As often as predictions of his demise have proven wrong, we view Trump as having already reached his peak, and believe that despite his seeming invincibility until recently, it will probably come back to bite him, at least ending his rise permanently and perhaps even causing him to lose support. You can watch it if you like — nine solid minutes of Trump riffing on Ben Carson‘s recollections in his own memoir of his anger problems in his youth (which he later overcame to become a world-class brain surgeon).
“How stupid are the people of Iowa?” Trump asked. “How stupid are the people of the country to believe this crap?” It was
Carson has led in some recent polls, and at one point led in the RealClearPolitics average. He has led more consistently in polls some crucial states. But it’s worth pointing out that even those Republican primary voters who do not plan to support him have a highly favorable view of him. So does the public at large. The fav/unfav numbers from the most recent Quinnipiac poll are typical of what you’ll find in recent surveys– Carson has the highest net favorability among Republicans (an astounding +76) and the highest among all registered voters (+24) as well:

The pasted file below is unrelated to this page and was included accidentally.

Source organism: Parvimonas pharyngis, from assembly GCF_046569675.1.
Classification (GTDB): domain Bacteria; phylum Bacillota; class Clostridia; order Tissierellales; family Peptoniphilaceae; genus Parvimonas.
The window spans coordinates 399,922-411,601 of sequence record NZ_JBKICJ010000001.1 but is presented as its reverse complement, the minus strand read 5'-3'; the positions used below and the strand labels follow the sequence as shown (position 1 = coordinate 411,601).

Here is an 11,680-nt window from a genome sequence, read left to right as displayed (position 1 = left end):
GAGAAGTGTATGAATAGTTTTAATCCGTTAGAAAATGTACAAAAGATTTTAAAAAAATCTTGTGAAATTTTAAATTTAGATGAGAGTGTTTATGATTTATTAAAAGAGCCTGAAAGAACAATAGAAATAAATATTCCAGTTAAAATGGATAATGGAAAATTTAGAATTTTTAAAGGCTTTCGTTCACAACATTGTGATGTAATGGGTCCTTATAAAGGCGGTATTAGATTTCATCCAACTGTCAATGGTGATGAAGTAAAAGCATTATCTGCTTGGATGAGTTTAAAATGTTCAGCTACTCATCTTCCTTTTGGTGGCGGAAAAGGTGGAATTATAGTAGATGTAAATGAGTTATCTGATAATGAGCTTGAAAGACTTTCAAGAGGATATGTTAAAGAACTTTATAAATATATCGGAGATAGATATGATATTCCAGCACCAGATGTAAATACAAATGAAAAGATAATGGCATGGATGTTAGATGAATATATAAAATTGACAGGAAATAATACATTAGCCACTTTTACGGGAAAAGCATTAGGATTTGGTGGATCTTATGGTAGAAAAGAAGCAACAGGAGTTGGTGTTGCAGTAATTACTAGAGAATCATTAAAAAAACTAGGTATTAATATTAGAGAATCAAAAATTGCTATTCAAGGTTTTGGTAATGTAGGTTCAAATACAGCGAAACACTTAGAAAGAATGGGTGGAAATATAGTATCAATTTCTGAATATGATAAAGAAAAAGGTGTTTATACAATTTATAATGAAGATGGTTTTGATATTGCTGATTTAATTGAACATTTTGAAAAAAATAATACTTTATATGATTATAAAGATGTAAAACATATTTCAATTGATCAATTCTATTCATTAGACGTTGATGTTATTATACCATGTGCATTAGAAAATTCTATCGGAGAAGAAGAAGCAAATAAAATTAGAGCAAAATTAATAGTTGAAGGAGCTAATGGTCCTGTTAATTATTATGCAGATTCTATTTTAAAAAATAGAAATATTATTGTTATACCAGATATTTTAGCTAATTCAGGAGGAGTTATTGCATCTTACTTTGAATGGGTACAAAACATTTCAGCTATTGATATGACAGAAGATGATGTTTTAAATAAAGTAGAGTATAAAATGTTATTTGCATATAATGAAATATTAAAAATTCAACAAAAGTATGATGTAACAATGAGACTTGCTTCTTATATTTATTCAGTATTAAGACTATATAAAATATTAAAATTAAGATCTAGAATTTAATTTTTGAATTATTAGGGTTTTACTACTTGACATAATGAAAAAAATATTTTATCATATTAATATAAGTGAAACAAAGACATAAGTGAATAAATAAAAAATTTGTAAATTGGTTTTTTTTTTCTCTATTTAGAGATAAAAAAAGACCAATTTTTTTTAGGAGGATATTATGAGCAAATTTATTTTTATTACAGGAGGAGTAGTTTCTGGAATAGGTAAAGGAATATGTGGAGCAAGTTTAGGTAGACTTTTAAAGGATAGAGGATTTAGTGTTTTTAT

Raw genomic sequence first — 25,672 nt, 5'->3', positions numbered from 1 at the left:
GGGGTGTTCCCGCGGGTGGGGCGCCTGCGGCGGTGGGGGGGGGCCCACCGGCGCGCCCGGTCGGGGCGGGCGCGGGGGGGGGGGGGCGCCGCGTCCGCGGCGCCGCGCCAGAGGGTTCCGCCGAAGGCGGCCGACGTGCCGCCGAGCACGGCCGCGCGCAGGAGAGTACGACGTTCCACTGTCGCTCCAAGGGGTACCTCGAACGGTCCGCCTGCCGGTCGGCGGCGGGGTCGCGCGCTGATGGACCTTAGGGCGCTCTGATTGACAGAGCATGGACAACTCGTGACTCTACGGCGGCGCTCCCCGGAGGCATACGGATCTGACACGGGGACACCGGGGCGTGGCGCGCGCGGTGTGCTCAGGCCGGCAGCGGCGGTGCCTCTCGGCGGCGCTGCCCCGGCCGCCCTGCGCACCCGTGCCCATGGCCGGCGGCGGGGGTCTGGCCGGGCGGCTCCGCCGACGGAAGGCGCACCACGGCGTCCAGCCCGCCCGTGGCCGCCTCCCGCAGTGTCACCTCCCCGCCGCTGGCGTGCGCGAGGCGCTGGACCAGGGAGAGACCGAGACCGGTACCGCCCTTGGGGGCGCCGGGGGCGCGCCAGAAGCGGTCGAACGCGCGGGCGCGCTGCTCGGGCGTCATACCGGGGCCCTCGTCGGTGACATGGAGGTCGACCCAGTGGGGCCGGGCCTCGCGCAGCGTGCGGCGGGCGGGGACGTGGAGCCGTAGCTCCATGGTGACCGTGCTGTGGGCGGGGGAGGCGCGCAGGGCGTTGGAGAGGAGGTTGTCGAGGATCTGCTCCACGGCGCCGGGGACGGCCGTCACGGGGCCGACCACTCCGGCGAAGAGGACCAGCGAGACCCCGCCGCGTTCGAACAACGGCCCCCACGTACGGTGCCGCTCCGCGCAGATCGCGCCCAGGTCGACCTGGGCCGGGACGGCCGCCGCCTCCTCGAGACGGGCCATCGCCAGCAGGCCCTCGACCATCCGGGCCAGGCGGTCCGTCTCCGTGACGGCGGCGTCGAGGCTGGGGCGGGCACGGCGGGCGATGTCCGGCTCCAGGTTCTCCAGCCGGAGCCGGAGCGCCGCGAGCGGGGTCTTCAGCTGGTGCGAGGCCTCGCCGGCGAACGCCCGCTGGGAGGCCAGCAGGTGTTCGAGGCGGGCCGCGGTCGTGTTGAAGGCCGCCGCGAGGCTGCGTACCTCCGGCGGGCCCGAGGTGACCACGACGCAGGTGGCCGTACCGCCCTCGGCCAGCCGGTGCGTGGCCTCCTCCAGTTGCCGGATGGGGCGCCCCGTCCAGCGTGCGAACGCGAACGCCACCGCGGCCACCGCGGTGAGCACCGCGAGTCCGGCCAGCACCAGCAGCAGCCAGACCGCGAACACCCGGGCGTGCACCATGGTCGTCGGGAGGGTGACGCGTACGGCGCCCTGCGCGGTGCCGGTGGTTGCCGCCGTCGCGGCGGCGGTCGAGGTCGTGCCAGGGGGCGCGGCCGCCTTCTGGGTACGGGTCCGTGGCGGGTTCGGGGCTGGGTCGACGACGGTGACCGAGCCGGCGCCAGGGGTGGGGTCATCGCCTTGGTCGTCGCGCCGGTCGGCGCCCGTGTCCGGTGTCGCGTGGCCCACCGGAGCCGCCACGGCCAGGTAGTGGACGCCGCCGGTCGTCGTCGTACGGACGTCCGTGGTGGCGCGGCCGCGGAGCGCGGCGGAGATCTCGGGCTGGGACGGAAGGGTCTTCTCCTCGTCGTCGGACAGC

Carson’s numbers are only likely to improve after the recent attempt to chop him down with a botched story asserting his memoir is filled with fabrications. Consider this as you think about Trump’s nine-minute tirade about Carson. It was baffling to watch, not only because it was so characteristic of Trump, but also because it was so obviously not in Trump’s interest.
Negative campaigning works, but there are important caveats associated with it.